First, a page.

National Living Wage
All of this has new salience in light of the introduction of the National Living Wage which will require the LPC to recommend to government the level of the adult rate, in future applicable to workers aged 21-24 only.
Questions we are currently mulling – and which will be informed by the results of our recent consultation – include: on what basis we recommend pay levels for 21-24 year olds? How should the future adult rate be affected by a higher NLW rate for those aged 25 and above?
On the one hand, those aged 21-24 have much lower pay and higher unemployment than workers aged 25 and above, as well as the highest bite of any age group – at 79 per cent. On the other hand, older workers are now set to have a higher wage floor, meaning younger workers could have higher pay than they otherwise would and still be relatively attractive to employ. A number of larger firms have said they are unlikely to differentiate pay by age for workers aged 21-24 – partly on legal, and employment relations grounds, but also because they are uncomfortable with treating people in their early 20s differently from those in their mid-20s.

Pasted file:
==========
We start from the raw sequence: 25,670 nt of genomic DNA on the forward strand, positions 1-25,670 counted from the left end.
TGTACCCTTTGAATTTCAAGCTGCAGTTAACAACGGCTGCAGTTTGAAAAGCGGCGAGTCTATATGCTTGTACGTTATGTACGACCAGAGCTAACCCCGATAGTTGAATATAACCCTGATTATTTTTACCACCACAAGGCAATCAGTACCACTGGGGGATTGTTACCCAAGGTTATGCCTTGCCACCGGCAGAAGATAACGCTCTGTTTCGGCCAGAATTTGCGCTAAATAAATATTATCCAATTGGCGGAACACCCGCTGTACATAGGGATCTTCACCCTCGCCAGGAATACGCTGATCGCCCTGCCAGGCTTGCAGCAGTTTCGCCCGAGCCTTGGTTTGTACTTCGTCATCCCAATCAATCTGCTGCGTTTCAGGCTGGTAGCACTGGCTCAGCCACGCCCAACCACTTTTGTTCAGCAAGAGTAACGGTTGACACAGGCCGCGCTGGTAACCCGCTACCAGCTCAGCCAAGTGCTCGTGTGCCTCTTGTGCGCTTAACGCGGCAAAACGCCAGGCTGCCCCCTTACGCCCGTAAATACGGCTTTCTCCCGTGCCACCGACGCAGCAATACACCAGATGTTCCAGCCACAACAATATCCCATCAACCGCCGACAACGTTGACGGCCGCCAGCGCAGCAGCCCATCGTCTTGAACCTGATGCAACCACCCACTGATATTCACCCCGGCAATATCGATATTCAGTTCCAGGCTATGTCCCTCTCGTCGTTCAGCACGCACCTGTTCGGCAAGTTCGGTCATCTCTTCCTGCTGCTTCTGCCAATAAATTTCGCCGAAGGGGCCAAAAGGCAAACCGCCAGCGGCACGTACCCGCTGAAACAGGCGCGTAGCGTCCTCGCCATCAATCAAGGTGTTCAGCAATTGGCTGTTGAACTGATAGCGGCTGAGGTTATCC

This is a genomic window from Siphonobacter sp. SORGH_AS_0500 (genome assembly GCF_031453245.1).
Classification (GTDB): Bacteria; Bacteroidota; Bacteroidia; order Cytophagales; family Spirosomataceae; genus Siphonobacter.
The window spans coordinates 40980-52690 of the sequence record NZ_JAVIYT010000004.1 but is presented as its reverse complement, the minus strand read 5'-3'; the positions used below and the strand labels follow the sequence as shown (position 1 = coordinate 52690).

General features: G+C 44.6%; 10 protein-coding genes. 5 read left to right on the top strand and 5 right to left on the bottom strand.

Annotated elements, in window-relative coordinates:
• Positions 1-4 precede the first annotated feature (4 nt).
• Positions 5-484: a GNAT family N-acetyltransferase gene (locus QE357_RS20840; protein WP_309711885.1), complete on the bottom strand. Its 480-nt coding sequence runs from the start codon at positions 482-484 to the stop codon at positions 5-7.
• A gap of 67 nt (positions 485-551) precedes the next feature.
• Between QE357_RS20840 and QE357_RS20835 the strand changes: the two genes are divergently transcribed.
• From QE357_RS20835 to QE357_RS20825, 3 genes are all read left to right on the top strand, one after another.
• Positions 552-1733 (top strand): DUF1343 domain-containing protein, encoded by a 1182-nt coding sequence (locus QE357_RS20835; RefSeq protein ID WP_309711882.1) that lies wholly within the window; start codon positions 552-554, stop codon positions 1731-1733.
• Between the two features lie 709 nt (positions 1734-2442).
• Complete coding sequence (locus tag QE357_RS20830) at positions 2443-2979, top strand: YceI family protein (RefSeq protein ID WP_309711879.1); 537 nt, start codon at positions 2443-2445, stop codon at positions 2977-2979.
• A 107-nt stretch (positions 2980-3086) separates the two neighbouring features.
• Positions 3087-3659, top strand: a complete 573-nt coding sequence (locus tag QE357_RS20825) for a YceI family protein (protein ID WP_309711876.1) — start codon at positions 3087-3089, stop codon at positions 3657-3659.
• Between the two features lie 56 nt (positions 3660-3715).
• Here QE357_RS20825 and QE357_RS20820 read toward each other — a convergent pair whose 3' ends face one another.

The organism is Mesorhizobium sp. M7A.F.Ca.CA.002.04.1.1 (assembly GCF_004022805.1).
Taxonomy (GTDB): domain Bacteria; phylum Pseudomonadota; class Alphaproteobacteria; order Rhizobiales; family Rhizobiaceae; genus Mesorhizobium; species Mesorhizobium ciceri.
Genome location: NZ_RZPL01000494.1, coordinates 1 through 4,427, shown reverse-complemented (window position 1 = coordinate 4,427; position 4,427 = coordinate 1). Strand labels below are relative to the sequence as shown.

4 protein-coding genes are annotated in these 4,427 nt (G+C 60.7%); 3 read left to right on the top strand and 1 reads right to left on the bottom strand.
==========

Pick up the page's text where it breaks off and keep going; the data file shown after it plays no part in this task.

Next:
Still time to have your say
The LPC will be working its way through these, and other arguments, in the coming weeks and months. If you would like to have your say, our written consultation is now closed, but we are currently undertaking a programme of visits around the country to meet workers and employers, as well as meetings with interested stakeholders one-to-one. We would love to hear from you.
Current and future wage rates
|Current NMW structure
|Future NMW (from April 2016)
|Adult rate (21+)
|National Living Wage (25+)
|Adult rate (21-24)
|Youth Development Rate (18-20)
|16-17 Year Old Rate
*Applicable in year 1 for all apprentices; the age appropriate rates then apply for workers 19+.